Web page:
Meteorite accumulation at Victoria Crater.
Credit: Image courtesy of University of Stirling
The lack of liquid water on the surface of Mars today has been demonstrated by new evidence in the form of meteorites on the Red Planet examined by an international team of planetary scientists.
In a study led by the University of Stirling, an international team of researchers has found the lack of rust on the meteorites indicates that Mars is incredibly dry, and has been that way for millions of years.
The discovery, published in Nature Communications, provides vital insight into the planet’s current environment and shows how difficult it would be for life to exist on Mars today.
Mars is a primary target in the search for life outside Earth, and liquid water is the most important pre-requisite for life.
Dr Christian Schröder, Lecturer in Environmental Science and Planetary Exploration at the University of Stirling and Science Team Collaborator for the Mars Exploration Rover Opportunity mission, said:
“Evidence shows that more than 3 billion years ago Mars was wet and habitable. However, this latest research reaffirms just how dry the environment is today. For life to exist in the areas we investigated, it would need to find pockets far beneath the surface, located away from the dryness and radiation present on the ground.”
A study published last year, which used data from the Curiosity Rover investigating Gale crater on Mars, suggested that very salty liquid water might be able to condense in the top layers of Martian soil overnight.
“But, as our data show, this moisture is much less than the moisture present even in the driest places on Earth,” explains Dr Schröder.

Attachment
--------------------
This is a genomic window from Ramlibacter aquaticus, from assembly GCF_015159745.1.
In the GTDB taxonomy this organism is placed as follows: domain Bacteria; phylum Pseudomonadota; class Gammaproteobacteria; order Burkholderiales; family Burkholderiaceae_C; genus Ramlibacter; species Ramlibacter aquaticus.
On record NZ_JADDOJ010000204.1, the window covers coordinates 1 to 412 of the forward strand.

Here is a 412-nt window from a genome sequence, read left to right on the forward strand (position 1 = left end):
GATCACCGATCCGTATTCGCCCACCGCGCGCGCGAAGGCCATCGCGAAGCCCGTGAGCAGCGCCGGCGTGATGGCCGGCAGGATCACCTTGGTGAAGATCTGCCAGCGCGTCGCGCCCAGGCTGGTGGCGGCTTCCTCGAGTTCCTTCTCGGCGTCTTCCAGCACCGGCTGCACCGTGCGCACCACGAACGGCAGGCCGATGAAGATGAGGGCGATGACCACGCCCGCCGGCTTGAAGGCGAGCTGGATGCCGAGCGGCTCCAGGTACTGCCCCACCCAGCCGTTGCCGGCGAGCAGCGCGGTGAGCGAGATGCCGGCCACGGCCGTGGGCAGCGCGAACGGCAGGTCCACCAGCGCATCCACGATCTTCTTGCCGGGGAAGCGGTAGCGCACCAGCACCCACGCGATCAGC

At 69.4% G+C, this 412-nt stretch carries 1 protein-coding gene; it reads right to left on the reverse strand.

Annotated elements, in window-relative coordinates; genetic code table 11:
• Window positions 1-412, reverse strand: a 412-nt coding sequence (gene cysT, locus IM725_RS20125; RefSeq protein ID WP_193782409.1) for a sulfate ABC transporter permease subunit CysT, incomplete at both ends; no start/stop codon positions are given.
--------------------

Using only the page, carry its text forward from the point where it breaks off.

Using data from the Mars Exploration Rover Opportunity, the scientists examined a cluster of meteorites at Meridiani Planum — a plain just south of the planet’s equator and at a similar latitude to Gale crater.
Dr Schröder and his team have for the first time calculated a chemical weathering rate for Mars, in this case how long it takes for rust to form from the metallic iron present in meteorites.
This chemical weathering process depends on the presence of water. It takes at least 10 and possibly up to 10,000 times longer on Mars to reach the same levels of rust formation than in the driest deserts on Earth and points to the present-day extreme aridity that has persisted on Mars for millions of years.
Christian Schröder, Phil A. Bland, Matthew P. Golombek, James W. Ashley, Nicholas H. Warner, John A. Grant. Amazonian chemical weathering rate derived from stony meteorite finds at Meridiani Planum on Mars. Nature Communications, 2016; 7: 13459 DOI: 10.1038/ncomms13459
Note: The above post is reprinted from materials provided by University of Stirling.